FBI prepares subpoenas in News Corp probe
The Wall Street Journal, a paper managed by Murdoch’s corporation, was the first to break the story today.
An anonymous official associated with the US government told the WSJ that people in power at the DoJ have yet to sign off on the subpoena request but that the investigation was indeed developing. The Journal adds, however, that a person close to News Corp called the filing of subpoenas “a fishing expedition with no evidence to support it."
Following accusations earlier this month out of Congress, the FBI began investigating last week to see if News Corp illegally hacked into the voicemails of victims of the September 11 terrorist attacks. An overseas scandal involving phone hacks of Brits has marred Murdoch’s media outlets in the UK, and this week it was announced that News Corp could be facing charges of violating an American act that penalizes the bribery of foreign officials for business purposes.
Overseas, News Corp is being tried for paying-off British police to obtain voicemails and other phone hacking charges. Several US congressmen attest that they could have been doing the same with former-NYC cops in hopes of obtaining 9/11-related phone records.
Republican Representative Peter T King of Long Island urged the FBI to begin an investigation last week after Senate Commerce Committee Chairman Jay Rockefeller said he was willing to bet that News Corp could be linked to alleged 9/11 hacks. “If these allegations are proven true, the conduct would merit felony charges for attempting to violate various federal statutes related to corruption of public officials and prohibitions against wiretapping,” wrote King. "Any person found guilty of this purported conduct should receive the harshest sanctions available under law.”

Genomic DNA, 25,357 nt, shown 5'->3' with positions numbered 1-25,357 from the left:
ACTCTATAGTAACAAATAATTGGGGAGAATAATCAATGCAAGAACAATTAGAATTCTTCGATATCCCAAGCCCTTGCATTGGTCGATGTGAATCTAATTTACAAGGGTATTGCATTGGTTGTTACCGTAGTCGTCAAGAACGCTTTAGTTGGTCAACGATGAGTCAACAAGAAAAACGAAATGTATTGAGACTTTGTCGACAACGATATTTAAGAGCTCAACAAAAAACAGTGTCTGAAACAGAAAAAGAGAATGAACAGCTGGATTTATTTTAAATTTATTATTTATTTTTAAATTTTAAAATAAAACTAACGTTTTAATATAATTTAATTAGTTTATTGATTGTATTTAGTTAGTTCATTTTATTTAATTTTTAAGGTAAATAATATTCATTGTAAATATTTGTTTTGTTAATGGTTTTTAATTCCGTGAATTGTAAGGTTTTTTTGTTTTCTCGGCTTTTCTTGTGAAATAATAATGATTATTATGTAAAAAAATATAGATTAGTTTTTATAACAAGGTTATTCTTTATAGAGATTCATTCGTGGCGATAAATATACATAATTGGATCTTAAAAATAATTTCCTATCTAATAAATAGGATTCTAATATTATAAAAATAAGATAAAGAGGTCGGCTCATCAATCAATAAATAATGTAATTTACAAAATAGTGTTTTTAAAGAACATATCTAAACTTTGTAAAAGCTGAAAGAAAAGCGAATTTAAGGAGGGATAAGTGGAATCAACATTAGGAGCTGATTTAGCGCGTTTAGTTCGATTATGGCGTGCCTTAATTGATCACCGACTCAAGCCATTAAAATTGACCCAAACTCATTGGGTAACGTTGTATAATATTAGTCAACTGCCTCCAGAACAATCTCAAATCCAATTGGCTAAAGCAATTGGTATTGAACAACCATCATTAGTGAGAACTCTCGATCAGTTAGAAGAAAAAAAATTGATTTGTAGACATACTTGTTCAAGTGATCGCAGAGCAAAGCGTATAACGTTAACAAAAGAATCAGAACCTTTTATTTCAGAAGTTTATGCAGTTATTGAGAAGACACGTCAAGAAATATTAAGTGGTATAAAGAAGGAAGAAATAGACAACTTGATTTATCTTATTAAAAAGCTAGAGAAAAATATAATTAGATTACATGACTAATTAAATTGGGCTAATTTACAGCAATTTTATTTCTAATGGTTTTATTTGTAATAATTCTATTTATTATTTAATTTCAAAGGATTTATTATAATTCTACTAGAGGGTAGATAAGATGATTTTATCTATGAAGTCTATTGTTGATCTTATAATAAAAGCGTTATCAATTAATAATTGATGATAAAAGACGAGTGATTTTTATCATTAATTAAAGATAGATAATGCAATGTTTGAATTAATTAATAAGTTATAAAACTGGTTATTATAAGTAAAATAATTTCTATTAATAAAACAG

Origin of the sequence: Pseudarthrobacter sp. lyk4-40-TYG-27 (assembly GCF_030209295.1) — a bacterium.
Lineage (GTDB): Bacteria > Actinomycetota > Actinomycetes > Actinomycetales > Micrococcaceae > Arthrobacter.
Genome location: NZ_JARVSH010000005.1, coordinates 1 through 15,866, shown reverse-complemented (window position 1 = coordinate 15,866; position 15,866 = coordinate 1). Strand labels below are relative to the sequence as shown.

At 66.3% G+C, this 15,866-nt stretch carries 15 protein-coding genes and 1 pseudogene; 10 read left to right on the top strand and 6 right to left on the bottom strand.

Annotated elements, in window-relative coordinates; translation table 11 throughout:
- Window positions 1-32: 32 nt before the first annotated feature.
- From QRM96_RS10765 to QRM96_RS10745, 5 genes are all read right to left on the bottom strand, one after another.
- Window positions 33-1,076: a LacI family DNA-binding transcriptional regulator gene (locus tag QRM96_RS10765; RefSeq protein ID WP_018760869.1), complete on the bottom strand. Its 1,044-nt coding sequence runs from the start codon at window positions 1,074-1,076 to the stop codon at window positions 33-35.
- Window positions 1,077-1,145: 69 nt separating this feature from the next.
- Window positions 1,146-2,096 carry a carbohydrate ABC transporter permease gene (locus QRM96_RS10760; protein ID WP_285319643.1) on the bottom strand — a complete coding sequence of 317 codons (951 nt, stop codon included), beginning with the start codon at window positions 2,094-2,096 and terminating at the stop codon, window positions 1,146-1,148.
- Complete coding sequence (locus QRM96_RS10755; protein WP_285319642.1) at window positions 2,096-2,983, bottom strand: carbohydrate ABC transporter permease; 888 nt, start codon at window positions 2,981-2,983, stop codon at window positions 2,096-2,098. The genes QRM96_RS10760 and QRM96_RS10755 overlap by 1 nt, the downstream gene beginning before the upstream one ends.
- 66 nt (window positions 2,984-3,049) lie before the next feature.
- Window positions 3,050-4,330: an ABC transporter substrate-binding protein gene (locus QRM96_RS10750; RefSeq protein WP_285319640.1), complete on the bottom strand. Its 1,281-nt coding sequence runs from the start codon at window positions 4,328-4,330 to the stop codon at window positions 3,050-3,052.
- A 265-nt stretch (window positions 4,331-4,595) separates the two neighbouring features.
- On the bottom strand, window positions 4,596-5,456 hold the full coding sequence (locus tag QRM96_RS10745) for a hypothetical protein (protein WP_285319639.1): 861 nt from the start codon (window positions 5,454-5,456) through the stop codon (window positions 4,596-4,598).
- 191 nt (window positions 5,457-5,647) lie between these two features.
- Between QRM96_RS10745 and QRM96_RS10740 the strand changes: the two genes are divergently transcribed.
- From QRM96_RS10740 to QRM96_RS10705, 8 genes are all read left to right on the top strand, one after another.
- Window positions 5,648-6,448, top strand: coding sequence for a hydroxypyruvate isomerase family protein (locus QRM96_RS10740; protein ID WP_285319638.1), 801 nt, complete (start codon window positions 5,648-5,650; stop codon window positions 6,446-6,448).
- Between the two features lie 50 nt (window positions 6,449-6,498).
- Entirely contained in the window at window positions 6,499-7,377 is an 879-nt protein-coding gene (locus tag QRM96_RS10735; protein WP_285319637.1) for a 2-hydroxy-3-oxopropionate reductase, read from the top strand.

Murdoch’s News Corp has a heavy media presence in England but is based out of a New York, NY headquarters.
The BBC reported today as well that FBI agents are supposedly trying to reach out to British actor Jude Law, who claims his cell phone was hacked by News Corp-run The Sun while he was at a New York City airport.
Media analyst Matt Dice told RT that the News Corp scandal is hopefully making Americans finally aware of negative implications of modern technology often overlooked. Dice said that as news continues to break in Murdoch’s outlets, it is “finally alerting people to the possibilities” that can happen as personal data isn’t always kept private. “What about political blackmail? What about hacking politicians phone?”
“That’s a major concern,” says Dice.